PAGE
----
Former convicted hacker Kevin Mitnick has entered a grey area of the security industry after launching a service that facilitates selling and buying of zero-day exploits.
According to Mitnick Security, Absolute Zero-Day Exploit Exchange is an exclusive brokerage service through which top-paying government and corporate buyers can connect with security researchers and exploit developers. The service was silently launched six months ago, but the company only started publicly advertising it recently.
Selling exploits to government agencies is a highly controversial matter. Companies like Vupen and Exodus Intelligence have often been in the spotlight over their practices. It’s interesting that Mitnick would take on this role considering his history with the US government and the fact that he plans on launching a book that teaches people how to stay “invisible” in this age of Big Brother and big data.
However, Mitnick told Wired in an interview that he would never consider selling exploits to governments like the one in Syria or a criminal organization.
On the page dedicated to the service, Mitnick Security clarifies that Absolute Zero-Day is a closed, referral network, not an open forum. Those who want to become buyers or sellers must qualify, for which they might be charged various fees if they’re not known by the company.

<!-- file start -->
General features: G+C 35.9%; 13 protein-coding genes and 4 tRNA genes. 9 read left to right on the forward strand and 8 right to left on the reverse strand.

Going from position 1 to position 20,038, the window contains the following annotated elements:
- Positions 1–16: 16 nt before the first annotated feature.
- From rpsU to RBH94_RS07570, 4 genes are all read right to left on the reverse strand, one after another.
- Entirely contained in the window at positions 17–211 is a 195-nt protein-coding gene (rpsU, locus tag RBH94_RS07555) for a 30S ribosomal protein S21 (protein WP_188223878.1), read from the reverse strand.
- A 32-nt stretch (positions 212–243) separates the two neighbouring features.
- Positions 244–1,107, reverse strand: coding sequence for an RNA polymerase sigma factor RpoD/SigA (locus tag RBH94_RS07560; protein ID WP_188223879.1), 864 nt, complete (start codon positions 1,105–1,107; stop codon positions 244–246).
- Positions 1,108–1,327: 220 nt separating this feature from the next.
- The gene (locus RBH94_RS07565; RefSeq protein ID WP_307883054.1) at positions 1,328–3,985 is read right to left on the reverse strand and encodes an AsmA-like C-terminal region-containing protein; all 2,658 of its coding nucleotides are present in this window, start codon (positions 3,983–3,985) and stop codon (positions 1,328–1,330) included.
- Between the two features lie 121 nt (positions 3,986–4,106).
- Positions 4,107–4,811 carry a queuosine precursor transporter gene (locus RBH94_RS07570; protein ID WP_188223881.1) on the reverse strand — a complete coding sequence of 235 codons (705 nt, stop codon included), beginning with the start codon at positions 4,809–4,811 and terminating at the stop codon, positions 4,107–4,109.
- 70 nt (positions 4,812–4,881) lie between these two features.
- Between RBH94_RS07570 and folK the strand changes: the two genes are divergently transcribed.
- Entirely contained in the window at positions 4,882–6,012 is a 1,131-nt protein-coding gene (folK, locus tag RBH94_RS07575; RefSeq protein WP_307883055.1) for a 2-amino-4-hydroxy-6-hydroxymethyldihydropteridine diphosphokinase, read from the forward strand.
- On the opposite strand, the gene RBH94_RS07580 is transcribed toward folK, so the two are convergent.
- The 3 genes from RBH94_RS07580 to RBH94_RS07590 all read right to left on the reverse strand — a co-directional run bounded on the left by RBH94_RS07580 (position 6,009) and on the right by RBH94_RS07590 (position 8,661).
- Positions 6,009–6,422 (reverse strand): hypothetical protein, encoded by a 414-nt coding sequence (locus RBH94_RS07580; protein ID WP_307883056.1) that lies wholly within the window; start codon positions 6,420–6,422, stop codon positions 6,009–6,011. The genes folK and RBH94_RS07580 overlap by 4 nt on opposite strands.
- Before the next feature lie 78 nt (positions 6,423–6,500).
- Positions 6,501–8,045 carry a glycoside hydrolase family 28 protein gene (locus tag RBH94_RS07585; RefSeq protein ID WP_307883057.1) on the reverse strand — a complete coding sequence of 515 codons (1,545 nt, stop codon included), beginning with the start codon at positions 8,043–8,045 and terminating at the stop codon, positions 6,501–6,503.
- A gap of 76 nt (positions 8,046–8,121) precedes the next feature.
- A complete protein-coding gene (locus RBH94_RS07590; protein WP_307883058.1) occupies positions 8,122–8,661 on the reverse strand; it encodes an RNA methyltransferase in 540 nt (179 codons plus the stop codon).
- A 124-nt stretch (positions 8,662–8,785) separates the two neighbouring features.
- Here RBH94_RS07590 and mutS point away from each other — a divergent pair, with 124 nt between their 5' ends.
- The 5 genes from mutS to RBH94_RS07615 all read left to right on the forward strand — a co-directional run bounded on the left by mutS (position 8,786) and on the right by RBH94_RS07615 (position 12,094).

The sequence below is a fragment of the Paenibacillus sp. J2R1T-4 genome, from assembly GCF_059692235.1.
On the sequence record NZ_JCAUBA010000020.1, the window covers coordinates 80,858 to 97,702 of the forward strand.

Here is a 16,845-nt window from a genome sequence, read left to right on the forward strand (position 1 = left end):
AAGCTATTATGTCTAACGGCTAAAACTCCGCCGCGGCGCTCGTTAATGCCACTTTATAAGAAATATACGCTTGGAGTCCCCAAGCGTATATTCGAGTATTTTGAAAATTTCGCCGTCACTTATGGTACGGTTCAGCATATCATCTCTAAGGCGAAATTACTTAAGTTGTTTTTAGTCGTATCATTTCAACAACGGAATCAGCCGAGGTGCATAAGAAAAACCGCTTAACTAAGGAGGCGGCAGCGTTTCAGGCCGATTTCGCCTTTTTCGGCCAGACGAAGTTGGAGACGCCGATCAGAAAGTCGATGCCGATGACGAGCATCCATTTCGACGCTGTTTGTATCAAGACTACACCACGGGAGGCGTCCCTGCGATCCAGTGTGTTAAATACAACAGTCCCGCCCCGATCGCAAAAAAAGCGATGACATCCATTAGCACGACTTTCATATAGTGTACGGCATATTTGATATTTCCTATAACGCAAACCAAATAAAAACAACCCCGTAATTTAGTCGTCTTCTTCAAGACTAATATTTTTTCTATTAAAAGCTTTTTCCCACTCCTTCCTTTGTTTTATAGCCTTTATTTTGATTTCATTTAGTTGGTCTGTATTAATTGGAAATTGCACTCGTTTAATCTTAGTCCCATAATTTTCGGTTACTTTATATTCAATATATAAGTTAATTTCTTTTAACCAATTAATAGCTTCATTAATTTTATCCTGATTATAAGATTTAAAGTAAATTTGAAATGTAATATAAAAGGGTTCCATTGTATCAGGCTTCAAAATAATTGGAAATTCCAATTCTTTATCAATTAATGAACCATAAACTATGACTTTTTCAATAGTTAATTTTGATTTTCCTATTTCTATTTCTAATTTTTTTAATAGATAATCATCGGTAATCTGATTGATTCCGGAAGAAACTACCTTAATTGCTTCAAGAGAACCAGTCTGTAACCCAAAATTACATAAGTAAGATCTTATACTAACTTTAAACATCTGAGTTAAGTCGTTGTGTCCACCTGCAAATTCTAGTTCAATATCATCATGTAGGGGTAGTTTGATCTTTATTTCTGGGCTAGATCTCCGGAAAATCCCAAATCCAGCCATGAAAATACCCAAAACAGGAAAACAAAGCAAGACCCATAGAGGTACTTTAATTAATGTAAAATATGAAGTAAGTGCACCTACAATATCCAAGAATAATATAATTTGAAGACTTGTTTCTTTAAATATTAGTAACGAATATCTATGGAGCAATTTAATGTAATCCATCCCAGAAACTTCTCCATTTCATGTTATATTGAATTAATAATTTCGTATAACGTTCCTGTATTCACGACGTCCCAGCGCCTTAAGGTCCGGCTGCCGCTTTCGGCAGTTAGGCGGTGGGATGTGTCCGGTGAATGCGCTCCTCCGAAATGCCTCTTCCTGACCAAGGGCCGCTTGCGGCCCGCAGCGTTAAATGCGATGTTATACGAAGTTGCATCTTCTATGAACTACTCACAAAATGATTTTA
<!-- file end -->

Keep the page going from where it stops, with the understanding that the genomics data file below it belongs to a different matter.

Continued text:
“I’m not interested in helping government agencies spy on people,” Mitnick said. “I have a unique history with the government. These are the same people who locked me in solitary because they thought I could whistle nuclear launch codes.”
The zero-day exploits brokered by Mitnick’s firm are said to be for widely distributed software, they are rated 8 or higher according to the Common Vulnerability Scoring System (CVSS), and their value is at least $100,000.
Entities that want to acquire zero-day exploits through Absolute Zero-Day must first request access to the service. Once they pass the screening process, they request the exploits they want. Mitnick says the service is like “an Amazon wish list of exploits.”
The buyer is notified when a seller provides the requested exploit. The payment for the exploit is held in escrow until the legitimacy of the exploit is verified. As part of the company’s “Absolute X” program, buyers can request exclusive or non-exclusive use of a certain zero-day. They can also specify the minimum timeframe in which they want exclusivity for the exploit. This can be enforced by paying the seller in multiple installments, Mitnick Security explained on its website.
Buyers who want to ensure they learn first of the availability of certain zero-days can opt for a premium service called “Absolute Z” in which they pay Mitnick Security a retainer fee set at the company’s discretion.